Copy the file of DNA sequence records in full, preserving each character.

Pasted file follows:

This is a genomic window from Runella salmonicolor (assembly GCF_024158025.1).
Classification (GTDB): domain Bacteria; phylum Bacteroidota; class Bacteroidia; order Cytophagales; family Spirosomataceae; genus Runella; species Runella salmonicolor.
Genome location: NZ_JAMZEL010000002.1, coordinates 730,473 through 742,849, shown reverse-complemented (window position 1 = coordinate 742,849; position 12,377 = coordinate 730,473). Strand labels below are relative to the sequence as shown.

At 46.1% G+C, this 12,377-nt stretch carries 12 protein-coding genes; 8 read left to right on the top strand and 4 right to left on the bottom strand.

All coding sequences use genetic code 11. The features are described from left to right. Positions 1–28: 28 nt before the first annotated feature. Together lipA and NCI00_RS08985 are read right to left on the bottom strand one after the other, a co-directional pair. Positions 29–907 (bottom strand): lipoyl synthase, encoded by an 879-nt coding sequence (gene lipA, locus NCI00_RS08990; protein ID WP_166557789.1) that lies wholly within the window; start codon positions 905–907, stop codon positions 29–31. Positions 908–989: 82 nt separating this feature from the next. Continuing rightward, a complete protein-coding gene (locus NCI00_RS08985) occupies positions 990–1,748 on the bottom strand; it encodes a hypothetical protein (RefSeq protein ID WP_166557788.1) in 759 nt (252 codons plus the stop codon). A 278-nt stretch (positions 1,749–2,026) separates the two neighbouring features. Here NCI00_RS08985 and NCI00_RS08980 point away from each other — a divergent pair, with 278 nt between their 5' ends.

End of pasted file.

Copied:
This is a genomic window from Runella salmonicolor (assembly GCF_024158025.1).
Classification (GTDB): domain Bacteria; phylum Bacteroidota; class Bacteroidia; order Cytophagales; family Spirosomataceae; genus Runella; species Runella salmonicolor.
Genome location: NZ_JAMZEL010000002.1, coordinates 730,473 through 742,849, shown reverse-complemented (window position 1 = coordinate 742,849; position 12,377 = coordinate 730,473). Strand labels below are relative to the sequence as shown.

At 46.1% G+C, this 12,377-nt stretch carries 12 protein-coding genes; 8 read left to right on the top strand and 4 right to left on the bottom strand.

All coding sequences use genetic code 11. The features are described from left to right. Positions 1–28: 28 nt before the first annotated feature. Together lipA and NCI00_RS08985 are read right to left on the bottom strand one after the other, a co-directional pair. Positions 29–907 (bottom strand): lipoyl synthase, encoded by an 879-nt coding sequence (gene lipA, locus NCI00_RS08990; protein ID WP_166557789.1) that lies wholly within the window; start codon positions 905–907, stop codon positions 29–31. Positions 908–989: 82 nt separating this feature from the next. Continuing rightward, a complete protein-coding gene (locus NCI00_RS08985) occupies positions 990–1,748 on the bottom strand; it encodes a hypothetical protein (RefSeq protein ID WP_166557788.1) in 759 nt (252 codons plus the stop codon). A 278-nt stretch (positions 1,749–2,026) separates the two neighbouring features. Here NCI00_RS08985 and NCI00_RS08980 point away from each other — a divergent pair, with 278 nt between their 5' ends.